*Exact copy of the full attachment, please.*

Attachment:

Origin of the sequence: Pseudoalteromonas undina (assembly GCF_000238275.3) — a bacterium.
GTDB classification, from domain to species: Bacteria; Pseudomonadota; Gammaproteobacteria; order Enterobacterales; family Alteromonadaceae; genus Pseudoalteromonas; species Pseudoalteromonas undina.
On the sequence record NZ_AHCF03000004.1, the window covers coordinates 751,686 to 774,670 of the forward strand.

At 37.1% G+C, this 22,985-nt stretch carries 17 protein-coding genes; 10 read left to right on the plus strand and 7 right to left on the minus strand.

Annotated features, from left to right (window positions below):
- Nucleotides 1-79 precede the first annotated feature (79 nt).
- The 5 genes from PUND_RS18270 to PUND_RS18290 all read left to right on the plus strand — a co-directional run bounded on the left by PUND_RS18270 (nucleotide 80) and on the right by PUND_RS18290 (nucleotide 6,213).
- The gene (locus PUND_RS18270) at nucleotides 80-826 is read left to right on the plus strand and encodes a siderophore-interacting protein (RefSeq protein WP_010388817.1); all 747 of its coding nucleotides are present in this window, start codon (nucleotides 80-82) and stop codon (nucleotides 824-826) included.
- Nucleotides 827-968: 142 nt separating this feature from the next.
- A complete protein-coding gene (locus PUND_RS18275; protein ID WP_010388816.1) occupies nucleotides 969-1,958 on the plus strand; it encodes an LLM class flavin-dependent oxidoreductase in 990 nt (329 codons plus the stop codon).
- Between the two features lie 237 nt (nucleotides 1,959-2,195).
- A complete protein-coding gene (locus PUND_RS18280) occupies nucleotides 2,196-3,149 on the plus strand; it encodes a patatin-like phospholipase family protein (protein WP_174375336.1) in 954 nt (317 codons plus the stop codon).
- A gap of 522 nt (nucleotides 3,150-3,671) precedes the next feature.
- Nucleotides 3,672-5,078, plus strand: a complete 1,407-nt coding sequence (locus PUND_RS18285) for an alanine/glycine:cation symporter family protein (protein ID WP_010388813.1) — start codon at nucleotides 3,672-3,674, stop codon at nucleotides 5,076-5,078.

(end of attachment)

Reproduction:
Origin of the sequence: Pseudoalteromonas undina (assembly GCF_000238275.3) — a bacterium.
GTDB classification, from domain to species: Bacteria; Pseudomonadota; Gammaproteobacteria; order Enterobacterales; family Alteromonadaceae; genus Pseudoalteromonas; species Pseudoalteromonas undina.
On the sequence record NZ_AHCF03000004.1, the window covers coordinates 751,686 to 774,670 of the forward strand.

At 37.1% G+C, this 22,985-nt stretch carries 17 protein-coding genes; 10 read left to right on the plus strand and 7 right to left on the minus strand.

Annotated features, from left to right (window positions below):
- Nucleotides 1-79 precede the first annotated feature (79 nt).
- The 5 genes from PUND_RS18270 to PUND_RS18290 all read left to right on the plus strand — a co-directional run bounded on the left by PUND_RS18270 (nucleotide 80) and on the right by PUND_RS18290 (nucleotide 6,213).
- The gene (locus PUND_RS18270) at nucleotides 80-826 is read left to right on the plus strand and encodes a siderophore-interacting protein (RefSeq protein WP_010388817.1); all 747 of its coding nucleotides are present in this window, start codon (nucleotides 80-82) and stop codon (nucleotides 824-826) included.
- Nucleotides 827-968: 142 nt separating this feature from the next.
- A complete protein-coding gene (locus PUND_RS18275; protein ID WP_010388816.1) occupies nucleotides 969-1,958 on the plus strand; it encodes an LLM class flavin-dependent oxidoreductase in 990 nt (329 codons plus the stop codon).
- Between the two features lie 237 nt (nucleotides 1,959-2,195).
- A complete protein-coding gene (locus PUND_RS18280) occupies nucleotides 2,196-3,149 on the plus strand; it encodes a patatin-like phospholipase family protein (protein WP_174375336.1) in 954 nt (317 codons plus the stop codon).
- A gap of 522 nt (nucleotides 3,150-3,671) precedes the next feature.
- Nucleotides 3,672-5,078, plus strand: a complete 1,407-nt coding sequence (locus PUND_RS18285) for an alanine/glycine:cation symporter family protein (protein ID WP_010388813.1) — start codon at nucleotides 3,672-3,674, stop codon at nucleotides 5,076-5,078.